When Anna falls for Flynne she discovers that her unrelenting desire to be loved is once more incomplete. She finds the Flynn ambiguous nature greatly disappointing. Anna is more stable and committed in nature yet she finds herself attracted to women who are more adventurous than committed. This dilemma creates heart ache for Anna but she is able to work through it and become more decisive and self assured as a result.

A very frank and well structured look at a young girl coming to terms with her sexuality. Horniman writes beautifully and creates the self talk with regards to intimacy, that all women must experience really well. The book is richly textured around the character of Anna, with particular reference to Dostovesky's, 'Tales from the underground' as the character she identifys with. ( )
  esther.tp | Mar 25, 2011 |
Anna's past is dark and painful, she never meant for the bad things to happen, she never meant to feel the things she feels, she never meant to be so different, but she couldn't help it. And it was all her fault.

Moving to Lismore had seemed ideal; Anna had a job she enjoyed and her own apartment, what more could she want? And then one day she saw a girl with a white guitar running down the street, and from the moment she heard that girl play she was in love. But she knew that she would never see that girl again.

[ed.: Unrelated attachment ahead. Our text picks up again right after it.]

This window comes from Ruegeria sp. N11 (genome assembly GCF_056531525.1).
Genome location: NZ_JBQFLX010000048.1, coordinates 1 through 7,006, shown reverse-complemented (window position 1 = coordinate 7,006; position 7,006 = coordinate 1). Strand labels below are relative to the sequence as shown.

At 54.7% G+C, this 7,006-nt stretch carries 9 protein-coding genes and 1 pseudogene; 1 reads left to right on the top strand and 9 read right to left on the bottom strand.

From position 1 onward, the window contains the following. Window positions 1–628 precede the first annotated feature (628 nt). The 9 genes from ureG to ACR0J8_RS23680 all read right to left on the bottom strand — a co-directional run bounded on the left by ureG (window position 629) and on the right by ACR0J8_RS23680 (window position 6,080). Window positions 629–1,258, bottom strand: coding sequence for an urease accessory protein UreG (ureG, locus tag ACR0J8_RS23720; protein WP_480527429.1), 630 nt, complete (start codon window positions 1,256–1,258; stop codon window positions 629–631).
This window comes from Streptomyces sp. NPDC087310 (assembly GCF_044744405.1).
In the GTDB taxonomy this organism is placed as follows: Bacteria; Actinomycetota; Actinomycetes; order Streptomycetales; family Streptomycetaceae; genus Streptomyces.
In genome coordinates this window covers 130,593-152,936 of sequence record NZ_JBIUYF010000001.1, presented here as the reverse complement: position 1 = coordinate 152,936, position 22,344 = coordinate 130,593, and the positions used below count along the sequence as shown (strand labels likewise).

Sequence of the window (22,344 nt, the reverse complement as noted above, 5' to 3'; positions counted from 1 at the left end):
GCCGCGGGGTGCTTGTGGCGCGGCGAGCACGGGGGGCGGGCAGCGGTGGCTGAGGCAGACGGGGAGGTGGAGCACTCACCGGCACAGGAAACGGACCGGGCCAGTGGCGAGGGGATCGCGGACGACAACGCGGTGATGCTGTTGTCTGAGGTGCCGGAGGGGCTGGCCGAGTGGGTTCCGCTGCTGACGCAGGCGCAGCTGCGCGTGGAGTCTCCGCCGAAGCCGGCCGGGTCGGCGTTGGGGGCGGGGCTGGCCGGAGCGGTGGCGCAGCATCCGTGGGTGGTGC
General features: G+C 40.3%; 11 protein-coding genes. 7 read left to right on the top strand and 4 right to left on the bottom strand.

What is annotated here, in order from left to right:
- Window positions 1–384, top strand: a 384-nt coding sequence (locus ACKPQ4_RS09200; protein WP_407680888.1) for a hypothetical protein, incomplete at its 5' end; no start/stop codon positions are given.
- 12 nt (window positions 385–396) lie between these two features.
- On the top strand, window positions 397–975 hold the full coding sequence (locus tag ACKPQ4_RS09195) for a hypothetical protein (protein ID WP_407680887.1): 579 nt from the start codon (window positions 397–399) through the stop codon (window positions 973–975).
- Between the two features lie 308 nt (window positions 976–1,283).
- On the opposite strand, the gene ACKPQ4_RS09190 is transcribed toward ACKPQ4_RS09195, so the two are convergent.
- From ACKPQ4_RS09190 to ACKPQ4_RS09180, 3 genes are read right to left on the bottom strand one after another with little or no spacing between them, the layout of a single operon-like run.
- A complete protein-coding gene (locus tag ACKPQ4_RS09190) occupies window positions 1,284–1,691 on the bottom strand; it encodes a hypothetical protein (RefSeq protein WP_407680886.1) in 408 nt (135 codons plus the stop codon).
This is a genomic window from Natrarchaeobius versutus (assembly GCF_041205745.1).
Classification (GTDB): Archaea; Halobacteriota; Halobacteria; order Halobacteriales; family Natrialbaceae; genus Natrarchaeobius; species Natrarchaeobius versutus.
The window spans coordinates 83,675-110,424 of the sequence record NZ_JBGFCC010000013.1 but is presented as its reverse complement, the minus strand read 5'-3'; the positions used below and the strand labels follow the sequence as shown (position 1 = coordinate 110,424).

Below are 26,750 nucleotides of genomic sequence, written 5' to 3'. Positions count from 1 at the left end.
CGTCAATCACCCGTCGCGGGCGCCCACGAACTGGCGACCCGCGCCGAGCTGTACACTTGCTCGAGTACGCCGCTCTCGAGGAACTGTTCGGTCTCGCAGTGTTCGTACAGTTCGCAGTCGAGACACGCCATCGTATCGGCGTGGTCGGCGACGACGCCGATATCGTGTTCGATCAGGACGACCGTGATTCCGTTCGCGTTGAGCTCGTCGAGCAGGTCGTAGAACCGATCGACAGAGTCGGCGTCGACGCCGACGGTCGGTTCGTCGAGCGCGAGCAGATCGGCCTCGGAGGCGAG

Days later, though, she did. Her name was Flynn, and when she played she called herself Every Little Thing, but to Anna she was everything. The day they met they sat on Flynn's roof drinking tea and eating banana bread. The day they met Anna was the happiest she had ever been.

The only problem was Anna wasn't sure Flynn shared her feelings for her. There would be days, weeks, when Flynn could not be found, other days she was constantly by her side. But there was always something between them. Anna assumed it was Flynn's secrets keeping them apart, but Anna had been keeping secrets of her own.

This is a story of two girls, a couple of cats and a teapot named Lavinia. A story of falling in love, having your heart broken and losing those you love. A story about learning that everyone is different in their own way. A simple, honest and moving story About A Girl who just wants to be loved. ( )
  LarissaBookGirl | Mar 2, 2010 |
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Tanka for my muse, Tom.
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This morning I woke and remembered her, and went to the window to look out into the leafless garden, leaning my forehead against the cold winter glass. Flynn.
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"Anna is afraid she is unlovable - until she meets Flynn. Together, the girls swim, eat banana cake, laugh and love. Some days Flynn is unreachable; other days she's at Anna's door - but when Anna discovers Flynn's secret, she wonders if she knows her at all."--Cover.… (more)